Wednesday, February 09, 2011

Interstitial lung diseases

Interstitial lung diseases are a heterogeneous group of disorders characterized by alveolar septal thickening, fibroblast proliferation, collagen deposition, and, if the process remains unchecked, pulmonary fibrosis. Interstitial lung diseases can be classified using various criteria (eg, acute vs chronic, granulomatous vs nongranulomatous, known cause vs unknown cause, primary lung disease vs secondary to systemic disease).
Among the numerous possible causes are most connective tissue disorders and occupational lung exposures and many drugs (see Environmental Pulmonary Diseases; Table 1: Interstitial Lung Diseases: Causes of Interstitial Lung DiseaseTables). A number of interstitial diseases of unknown etiology have characteristic histology, clinical features, or presentation and thus are considered unique diseases, including eosinophilic pulmonary diseases, pulmonary Langerhans cell histiocytosis, lymphangioleiomyomatosis, pulmonary alveolar proteinosis, and sarcoidosis. In up to 30% of patients who have interstitial diseases with no clear cause, the processes are distinguished primarily by characteristic histopathologic features; these processes are termed the idiopathic interstitial pneumonias. 

Pulmonary Langerhams Cell  Histiocytosis
Pulmonary Langerhans' cell histiocytosis is proliferation of monoclonal Langerhans' cells in lung interstitium and airspaces. Etiology is unknown, but cigarette smoking plays a primary role. Symptoms are dyspnea, cough, fatigue, and pleuritic chest pain. Diagnosis is based on history and imaging tests and sometimes on bronchoalveolar lavage and biopsy findings. Treatment is smoking cessation. Corticosteroids are given in many cases, but efficacy is unknown. Lung transplantation is curative when combined with smoking cessation. Five-year survival is about 74%. Patients are at increased risk of cancer.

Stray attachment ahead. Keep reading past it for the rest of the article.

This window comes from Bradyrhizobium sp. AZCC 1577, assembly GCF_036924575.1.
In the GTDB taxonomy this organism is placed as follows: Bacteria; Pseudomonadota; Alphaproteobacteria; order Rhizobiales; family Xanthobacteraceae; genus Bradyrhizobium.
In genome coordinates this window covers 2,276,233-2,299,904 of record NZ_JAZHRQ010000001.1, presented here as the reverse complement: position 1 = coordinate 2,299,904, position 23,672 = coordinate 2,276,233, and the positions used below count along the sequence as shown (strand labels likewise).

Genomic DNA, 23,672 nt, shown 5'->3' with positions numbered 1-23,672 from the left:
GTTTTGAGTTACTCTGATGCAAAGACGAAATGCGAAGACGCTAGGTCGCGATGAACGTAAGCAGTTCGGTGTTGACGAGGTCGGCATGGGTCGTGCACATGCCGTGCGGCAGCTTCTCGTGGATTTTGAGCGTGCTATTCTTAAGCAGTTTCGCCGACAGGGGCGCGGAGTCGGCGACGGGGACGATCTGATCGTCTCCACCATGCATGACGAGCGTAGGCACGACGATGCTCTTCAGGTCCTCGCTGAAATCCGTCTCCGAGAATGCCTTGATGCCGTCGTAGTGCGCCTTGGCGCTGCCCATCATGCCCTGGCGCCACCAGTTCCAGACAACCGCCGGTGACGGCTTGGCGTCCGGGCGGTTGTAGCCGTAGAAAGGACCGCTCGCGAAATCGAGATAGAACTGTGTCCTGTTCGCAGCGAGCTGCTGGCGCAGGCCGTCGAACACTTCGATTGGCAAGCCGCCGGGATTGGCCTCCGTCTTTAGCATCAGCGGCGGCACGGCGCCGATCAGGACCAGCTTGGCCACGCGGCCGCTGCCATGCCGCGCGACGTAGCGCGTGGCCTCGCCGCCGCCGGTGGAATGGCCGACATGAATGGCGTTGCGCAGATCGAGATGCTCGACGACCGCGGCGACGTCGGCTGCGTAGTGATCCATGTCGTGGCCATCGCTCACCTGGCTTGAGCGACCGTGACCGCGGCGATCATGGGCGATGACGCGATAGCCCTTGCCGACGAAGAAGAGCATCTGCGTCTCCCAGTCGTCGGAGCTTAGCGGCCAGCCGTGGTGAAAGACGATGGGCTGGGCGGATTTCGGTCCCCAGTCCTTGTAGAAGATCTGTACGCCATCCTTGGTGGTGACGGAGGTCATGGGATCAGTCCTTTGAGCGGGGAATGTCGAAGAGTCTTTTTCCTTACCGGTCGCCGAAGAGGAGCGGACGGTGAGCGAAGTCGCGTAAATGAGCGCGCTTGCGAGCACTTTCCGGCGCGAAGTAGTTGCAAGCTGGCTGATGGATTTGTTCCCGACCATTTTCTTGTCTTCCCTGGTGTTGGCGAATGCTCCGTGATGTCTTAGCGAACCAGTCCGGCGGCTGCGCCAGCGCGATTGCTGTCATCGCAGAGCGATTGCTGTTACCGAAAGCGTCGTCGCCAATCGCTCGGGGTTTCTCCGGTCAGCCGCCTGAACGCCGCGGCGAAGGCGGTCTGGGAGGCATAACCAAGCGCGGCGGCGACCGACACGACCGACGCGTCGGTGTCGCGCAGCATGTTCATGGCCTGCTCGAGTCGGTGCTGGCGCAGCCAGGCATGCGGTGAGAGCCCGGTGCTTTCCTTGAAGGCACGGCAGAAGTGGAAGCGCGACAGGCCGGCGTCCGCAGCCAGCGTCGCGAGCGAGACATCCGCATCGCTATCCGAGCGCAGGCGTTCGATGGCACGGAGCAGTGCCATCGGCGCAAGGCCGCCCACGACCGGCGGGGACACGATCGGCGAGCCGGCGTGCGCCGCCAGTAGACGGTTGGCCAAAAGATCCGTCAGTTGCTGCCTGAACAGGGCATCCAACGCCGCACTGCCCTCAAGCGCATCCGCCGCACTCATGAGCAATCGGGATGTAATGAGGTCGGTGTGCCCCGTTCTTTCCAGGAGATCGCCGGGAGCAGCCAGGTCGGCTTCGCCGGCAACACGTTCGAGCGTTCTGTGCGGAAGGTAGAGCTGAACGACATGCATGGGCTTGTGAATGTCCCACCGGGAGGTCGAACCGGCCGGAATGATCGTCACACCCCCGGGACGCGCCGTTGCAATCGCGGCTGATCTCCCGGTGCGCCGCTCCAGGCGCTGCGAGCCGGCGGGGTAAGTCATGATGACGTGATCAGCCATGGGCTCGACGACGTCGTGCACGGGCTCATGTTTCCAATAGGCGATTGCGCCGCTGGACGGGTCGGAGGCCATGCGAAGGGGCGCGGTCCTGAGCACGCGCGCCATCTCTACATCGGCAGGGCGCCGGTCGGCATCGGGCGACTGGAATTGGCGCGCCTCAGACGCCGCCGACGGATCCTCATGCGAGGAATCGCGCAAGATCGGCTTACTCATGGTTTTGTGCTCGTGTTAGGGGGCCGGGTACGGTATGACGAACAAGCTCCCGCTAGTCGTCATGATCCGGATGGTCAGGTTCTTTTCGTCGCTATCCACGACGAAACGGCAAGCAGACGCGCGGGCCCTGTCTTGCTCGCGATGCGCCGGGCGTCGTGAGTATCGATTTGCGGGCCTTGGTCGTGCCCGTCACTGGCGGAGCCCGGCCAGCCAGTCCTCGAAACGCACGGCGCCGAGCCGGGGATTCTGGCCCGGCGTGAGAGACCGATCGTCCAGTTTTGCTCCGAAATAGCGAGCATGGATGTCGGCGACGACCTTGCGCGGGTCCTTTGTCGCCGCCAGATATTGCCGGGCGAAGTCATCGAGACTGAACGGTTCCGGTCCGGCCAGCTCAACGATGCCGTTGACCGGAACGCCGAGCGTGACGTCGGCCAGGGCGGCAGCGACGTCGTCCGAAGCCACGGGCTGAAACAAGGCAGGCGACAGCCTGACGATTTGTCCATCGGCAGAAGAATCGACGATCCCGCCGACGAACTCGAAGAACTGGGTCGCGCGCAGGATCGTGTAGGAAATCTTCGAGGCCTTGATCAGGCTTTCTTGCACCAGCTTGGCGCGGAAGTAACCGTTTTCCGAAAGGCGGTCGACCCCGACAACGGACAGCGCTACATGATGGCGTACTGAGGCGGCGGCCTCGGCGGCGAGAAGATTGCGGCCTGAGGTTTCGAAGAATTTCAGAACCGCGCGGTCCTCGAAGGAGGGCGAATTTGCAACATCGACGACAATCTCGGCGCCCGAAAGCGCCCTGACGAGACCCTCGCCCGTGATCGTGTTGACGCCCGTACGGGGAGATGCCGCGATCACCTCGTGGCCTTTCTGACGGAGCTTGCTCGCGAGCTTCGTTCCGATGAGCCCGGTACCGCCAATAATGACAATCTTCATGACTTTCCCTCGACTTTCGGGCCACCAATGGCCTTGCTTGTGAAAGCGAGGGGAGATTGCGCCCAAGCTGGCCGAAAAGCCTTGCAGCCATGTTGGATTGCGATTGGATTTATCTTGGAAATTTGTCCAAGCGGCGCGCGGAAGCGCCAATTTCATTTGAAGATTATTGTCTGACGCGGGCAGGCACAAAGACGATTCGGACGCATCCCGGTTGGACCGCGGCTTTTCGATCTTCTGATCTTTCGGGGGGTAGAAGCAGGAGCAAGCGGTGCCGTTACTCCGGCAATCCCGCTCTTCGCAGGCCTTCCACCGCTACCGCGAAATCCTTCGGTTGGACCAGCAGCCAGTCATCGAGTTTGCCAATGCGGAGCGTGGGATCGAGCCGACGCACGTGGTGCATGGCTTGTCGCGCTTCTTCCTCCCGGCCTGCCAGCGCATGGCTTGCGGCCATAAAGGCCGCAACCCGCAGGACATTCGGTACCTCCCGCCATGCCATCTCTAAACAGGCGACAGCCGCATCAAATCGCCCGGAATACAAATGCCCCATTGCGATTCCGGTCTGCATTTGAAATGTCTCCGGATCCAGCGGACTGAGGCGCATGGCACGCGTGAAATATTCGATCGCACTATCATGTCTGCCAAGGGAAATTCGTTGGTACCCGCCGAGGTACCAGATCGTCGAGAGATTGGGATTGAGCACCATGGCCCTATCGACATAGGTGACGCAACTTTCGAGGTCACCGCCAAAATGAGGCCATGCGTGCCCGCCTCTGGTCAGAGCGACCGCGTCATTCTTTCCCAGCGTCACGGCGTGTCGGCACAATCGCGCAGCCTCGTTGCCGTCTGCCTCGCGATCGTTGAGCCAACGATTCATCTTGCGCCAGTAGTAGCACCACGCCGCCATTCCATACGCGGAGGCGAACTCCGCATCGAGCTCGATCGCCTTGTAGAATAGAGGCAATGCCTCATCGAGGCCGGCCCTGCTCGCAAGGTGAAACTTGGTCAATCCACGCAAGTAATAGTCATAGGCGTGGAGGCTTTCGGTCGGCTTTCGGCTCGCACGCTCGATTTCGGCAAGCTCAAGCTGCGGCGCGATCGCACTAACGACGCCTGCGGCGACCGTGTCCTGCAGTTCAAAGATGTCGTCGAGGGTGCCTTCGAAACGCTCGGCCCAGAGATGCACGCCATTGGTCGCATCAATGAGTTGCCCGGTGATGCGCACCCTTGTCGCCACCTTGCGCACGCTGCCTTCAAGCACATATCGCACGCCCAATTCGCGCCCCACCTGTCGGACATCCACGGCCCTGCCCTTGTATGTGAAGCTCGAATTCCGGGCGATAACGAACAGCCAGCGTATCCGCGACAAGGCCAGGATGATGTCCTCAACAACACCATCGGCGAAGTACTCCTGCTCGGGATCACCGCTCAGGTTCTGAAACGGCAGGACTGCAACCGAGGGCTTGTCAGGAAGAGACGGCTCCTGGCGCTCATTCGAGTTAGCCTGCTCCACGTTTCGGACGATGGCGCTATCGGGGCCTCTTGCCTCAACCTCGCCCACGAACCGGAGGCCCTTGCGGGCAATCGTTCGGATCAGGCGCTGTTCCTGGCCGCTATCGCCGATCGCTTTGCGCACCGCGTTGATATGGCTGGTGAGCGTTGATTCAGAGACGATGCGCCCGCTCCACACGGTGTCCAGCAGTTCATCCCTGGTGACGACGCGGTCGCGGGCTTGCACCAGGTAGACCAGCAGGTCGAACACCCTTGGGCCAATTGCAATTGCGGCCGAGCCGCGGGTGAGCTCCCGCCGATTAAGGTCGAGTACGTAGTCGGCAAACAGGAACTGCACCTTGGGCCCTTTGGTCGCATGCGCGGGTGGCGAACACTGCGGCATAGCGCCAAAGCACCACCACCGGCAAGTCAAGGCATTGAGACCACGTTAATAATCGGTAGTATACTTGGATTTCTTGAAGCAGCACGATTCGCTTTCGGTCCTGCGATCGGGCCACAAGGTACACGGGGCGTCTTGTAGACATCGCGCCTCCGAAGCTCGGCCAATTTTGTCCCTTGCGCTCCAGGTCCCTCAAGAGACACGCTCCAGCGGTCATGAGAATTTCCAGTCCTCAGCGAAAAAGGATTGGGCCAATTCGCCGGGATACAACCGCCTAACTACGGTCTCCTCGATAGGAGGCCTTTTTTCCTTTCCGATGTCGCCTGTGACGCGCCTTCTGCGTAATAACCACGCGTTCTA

Pulmonary Langerhans' cell histiocytosis (PLCH) is a disease in which monoclonal CD1a-positive Langerhans cells (a type of histiocyte) infiltrate the bronchioles and alveolar interstitium, accompanied by lymphocytes, plasma cells, neutrophils, and eosinophils. PLCH is one manifestation of Langerhans' cell histiocytosis (see Histiocytic Syndromes: Langerhans' Cell Histiocytosis), which can affect organs in isolation (most notably the lungs, skin, bones, pituitary, and lymph nodes) or simultaneously. PLCH occurs in isolation 85% of the time.

The etiology of PLCH is unknown, but the disease occurs almost exclusively in whites 20 to 40 yr of age who smoke. Men and women are affected equally. Women develop disease later, but any differences in disease presentation by sex may represent differences in smoking behavior. Pathophysiology may involve recruitment and proliferation of Langerhans cells in response to cytokines and growth factors secreted by alveolar macrophages in response to cigarette smoke.

Symptoms and Signs
Typical symptoms and signs of PLCH are dyspnea, nonproductive cough, fatigue, fever, weight loss, and pleuritic chest pain, and 10 to 25% of patients have sudden, spontaneous pneumothorax. About 15% of patients are asymptomatic, with disease noted incidentally on a chest x-ray taken for another reason. Bone pain from bone cysts (18%), rash (13%), and polyuria from diabetes insipidus (5%) are the most common manifestations of extrapulmonary involvement and occur in up to 15% of patients, rarely being the presenting symptoms of PLCH. There are few signs of PLCH; the physical examination results are usually normal.
  • High-resolution CT (HRCT)
  • Pulmonary function tests
  • Sometimes bronchoscopy and biopsy
PLCH is suspected based on history and chest x-ray and is confirmed by HRCT and bronchoscopy with biopsy and bronchoalveolar lavage.

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